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primaeros:

eirikrjs:

Amazing KK Nyarlathotep design from Persona 2 I’d never seen before aside from Pandemonium Vol. 3, so I scanned it! Really nails the black, human-like avatars of Nyarlathotep.

Yup, I love this design a lot. -w-

Loved it so much I commissioned my character cosplaying it in 2009, which NOBODY CAUGHT ON TO ;_;

Also, man I miss Beyourtruemind.net's scans repository. Was that scan better quality than ours?

I did a reverse image search on my own and found the one below. Dates to 2008 so that dates to around the time of the sorely missed BYTM.net. It’s a bit darker but the fact of the matter is that the Pandemonium books just don’t scan very well due to the grainy paper stock used, especially with shades of black which of course is the entirety of this Nyarlathotep.

spaceleech asked:

So now that there's a complete fan-translation of Kyuuyaku Megami Tensei and English-speaking fans can enjoy it, how does it rank against other Megaten games?

As a game/games, not very well! As part of the Megami Tensei milieu, a bit better.

The first game I’d go so far as to say is inessential despite its seminality. The story and gameplay are simplistic. You’re not going to get much more out of it than you could reading a synopsis or LP. Or, watch that crazy, B-grade anime adaptation (this is actually a recommendation).

The second game is far more interesting. It expands and diverges so much compared to the original and it’s better for it. However, a lot of 2’s story is echoed in both SMT1 and 2 and is done far better in those games, but 2 may nonetheless impress when considering its era. Still, the big thing for me is that the gameplay is a slog and that’s killer. Megami Tensei 2 is fascinating when viewed from a distance and I think it’s deserving of the most basic of remakes to bring it up to Strange Journey levels of player consideration, and adding features like deeper fusion customization. I’d be frothing at the mouth for something like that, actually.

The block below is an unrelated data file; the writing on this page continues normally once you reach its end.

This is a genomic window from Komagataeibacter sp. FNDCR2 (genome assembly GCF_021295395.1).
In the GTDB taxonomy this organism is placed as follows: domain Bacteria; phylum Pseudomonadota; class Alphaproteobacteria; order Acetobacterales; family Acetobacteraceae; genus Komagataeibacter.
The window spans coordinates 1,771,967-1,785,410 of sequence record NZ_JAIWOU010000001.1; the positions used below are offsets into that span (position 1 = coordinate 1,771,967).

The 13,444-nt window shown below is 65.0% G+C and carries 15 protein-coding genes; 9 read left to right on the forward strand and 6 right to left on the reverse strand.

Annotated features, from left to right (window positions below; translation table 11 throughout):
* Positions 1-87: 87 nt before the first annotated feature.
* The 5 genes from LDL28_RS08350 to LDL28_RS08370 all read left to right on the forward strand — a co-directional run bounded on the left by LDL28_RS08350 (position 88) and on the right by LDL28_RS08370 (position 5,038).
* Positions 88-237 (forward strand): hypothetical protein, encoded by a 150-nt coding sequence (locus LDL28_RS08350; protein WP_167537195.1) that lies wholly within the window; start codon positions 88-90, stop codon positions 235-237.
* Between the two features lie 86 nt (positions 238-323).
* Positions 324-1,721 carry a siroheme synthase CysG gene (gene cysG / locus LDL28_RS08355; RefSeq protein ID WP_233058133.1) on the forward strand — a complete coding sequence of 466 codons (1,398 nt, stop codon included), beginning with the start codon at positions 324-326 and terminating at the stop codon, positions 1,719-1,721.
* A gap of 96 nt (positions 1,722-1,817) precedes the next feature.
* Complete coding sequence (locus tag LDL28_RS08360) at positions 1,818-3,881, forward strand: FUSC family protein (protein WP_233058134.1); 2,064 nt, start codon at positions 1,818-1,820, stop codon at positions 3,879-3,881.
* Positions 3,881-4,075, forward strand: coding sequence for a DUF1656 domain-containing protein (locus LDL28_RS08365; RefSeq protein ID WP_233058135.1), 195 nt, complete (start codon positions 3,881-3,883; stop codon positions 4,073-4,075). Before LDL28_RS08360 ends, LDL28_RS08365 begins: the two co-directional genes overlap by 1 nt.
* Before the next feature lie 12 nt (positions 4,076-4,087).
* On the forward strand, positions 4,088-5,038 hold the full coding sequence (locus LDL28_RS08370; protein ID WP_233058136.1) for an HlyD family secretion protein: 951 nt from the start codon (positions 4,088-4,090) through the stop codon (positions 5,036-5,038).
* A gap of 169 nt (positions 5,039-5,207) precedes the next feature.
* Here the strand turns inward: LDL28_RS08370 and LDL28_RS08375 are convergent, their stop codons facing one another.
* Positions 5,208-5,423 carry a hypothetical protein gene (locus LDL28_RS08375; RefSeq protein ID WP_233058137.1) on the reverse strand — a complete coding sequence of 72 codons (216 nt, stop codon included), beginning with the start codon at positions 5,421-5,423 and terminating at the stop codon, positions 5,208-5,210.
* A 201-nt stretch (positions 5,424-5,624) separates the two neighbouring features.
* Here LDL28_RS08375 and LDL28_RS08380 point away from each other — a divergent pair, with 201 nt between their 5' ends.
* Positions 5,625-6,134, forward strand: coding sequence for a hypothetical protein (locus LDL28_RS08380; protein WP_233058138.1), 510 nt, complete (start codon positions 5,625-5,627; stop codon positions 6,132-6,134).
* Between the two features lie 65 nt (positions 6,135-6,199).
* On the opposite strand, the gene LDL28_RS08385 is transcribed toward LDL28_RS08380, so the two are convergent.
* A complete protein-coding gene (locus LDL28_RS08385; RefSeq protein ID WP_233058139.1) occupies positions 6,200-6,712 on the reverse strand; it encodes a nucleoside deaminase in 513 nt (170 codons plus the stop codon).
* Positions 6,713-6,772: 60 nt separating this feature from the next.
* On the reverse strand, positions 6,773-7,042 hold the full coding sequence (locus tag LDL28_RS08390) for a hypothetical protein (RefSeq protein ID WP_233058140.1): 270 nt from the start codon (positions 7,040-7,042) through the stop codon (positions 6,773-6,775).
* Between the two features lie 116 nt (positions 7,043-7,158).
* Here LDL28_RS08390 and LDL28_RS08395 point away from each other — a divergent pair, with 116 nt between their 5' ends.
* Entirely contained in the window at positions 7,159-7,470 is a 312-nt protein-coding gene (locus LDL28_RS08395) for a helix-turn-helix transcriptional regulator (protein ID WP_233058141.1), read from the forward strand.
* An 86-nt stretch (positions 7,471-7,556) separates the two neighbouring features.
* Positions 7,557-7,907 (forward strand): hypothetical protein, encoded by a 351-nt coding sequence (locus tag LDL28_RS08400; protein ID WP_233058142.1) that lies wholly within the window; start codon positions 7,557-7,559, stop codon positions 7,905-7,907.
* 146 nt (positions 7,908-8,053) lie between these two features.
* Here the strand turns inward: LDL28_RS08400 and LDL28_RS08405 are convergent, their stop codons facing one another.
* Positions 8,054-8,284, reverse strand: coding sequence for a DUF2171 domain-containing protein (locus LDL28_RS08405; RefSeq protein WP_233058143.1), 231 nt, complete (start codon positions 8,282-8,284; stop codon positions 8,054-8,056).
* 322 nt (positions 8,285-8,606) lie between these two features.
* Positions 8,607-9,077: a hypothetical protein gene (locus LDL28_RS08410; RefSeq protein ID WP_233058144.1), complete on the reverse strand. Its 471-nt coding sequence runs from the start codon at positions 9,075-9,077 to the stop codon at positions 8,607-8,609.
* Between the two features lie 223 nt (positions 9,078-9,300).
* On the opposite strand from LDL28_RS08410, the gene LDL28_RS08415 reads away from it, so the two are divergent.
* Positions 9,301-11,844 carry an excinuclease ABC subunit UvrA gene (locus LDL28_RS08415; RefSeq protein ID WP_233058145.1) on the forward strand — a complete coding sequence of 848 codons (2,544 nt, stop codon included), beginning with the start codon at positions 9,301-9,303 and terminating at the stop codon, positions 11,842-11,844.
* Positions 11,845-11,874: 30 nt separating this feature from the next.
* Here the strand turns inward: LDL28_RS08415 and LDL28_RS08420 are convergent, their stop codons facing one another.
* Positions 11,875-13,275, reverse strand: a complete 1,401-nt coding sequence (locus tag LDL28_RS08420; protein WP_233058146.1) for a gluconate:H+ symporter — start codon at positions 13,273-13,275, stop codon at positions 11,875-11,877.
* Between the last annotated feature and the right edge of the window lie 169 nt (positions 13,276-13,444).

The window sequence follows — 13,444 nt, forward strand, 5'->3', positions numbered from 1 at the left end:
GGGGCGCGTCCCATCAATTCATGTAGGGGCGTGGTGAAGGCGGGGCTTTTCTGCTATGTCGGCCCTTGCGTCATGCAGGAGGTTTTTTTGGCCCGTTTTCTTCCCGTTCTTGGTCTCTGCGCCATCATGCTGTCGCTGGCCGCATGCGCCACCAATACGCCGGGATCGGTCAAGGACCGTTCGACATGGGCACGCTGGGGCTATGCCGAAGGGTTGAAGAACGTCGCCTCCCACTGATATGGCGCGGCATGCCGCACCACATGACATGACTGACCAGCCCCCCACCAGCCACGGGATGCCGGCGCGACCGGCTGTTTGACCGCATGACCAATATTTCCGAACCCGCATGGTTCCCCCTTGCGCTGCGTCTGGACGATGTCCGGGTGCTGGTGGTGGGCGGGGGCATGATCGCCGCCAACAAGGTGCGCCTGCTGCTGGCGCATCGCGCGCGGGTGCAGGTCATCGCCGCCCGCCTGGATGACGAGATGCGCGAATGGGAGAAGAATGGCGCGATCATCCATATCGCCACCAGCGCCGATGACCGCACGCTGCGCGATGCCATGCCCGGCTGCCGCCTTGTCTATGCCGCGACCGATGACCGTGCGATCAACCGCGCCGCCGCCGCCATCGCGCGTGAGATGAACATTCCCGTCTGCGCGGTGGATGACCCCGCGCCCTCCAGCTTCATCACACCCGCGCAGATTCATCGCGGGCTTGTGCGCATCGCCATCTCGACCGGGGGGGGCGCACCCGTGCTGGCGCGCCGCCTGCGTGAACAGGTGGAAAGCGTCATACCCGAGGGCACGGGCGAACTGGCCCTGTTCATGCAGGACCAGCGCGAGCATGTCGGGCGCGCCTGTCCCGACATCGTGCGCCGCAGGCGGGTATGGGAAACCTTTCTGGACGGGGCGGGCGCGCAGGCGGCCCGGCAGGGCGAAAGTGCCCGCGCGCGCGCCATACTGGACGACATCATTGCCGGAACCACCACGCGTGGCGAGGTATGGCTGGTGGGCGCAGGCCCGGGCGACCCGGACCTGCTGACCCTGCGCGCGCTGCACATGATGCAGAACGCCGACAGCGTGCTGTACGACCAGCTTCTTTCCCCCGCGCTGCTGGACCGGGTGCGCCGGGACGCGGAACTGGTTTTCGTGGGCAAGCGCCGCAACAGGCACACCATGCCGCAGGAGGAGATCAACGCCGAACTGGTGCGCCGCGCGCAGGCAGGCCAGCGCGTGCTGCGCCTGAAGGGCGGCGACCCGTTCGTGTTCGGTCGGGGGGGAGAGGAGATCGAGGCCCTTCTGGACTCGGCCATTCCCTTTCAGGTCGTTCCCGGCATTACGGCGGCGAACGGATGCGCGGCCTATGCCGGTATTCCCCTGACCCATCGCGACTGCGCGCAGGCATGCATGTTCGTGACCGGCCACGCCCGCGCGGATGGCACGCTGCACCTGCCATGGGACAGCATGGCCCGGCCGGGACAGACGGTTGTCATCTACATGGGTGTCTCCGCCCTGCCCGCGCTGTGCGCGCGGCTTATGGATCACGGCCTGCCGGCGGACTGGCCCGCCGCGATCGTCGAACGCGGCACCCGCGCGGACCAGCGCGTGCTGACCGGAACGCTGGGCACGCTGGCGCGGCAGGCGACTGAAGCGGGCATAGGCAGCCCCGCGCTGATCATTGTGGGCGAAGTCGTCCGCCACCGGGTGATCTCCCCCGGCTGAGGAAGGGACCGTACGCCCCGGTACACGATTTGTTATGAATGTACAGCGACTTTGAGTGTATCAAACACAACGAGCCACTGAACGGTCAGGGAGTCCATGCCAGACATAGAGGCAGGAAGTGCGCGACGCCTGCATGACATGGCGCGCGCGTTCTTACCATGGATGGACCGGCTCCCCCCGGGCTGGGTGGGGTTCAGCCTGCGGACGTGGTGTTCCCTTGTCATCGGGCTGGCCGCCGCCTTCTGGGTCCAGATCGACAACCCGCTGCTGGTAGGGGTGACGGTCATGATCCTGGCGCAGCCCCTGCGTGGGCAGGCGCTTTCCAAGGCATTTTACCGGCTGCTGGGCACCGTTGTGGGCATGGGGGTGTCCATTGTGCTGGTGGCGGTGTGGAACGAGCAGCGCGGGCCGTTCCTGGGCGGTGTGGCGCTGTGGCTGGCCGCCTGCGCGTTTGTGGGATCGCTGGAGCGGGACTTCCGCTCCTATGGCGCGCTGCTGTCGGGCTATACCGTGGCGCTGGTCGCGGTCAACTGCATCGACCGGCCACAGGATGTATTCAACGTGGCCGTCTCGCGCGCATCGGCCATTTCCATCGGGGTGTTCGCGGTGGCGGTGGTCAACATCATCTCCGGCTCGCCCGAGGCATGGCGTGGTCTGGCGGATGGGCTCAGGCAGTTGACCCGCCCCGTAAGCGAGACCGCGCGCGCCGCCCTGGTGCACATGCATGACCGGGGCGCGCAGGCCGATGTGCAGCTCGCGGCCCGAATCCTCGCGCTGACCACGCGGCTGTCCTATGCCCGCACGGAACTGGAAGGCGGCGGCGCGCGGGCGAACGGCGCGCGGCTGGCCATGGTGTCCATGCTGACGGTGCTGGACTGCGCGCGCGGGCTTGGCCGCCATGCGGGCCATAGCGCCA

Bottom line: You need a taste for old-school dungeon crawlers to appreciate them as games despite the few Kyuuyaku improvements and conveniences, but MT2 goes places and clearly forges ahead where SMT1 and 2 would follow.

Kaneko’s Crib Notes, Part VII: MAMMON

kanekocribs:

image

image

The relatively obscure Mammon sprite from SMT: if… is a dead ringer for this bicephalic avian depiction of the demon from a circa-1600 manuscript of English origin, the Book of Invocations of the Demons Vercan, Maymon, Suth, Samax, Sarabotres, Mediac or Modiac & Arcan. Kaneko’s sprite art even keeps the knee faces intact but adds some seriously gaudy 90s bling around his neck to ensure his association with money. But what’s behind this rather unorthodox depiction of Mammon, who, representing greed, is usually seen as a humanoid clutching bags of money as in the Dictionnaire Infernal illustration?

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na-vidya-na-avidya:

eirikrjs:

na-vidya-na-avidya:

Huh… You know, I hadn’t thought of that before.

So in the Japanese, they use katakana -like jerks-, so generally I had just marked this off as “magatama” qua 勾玉, or basically your basic hooked jade bead.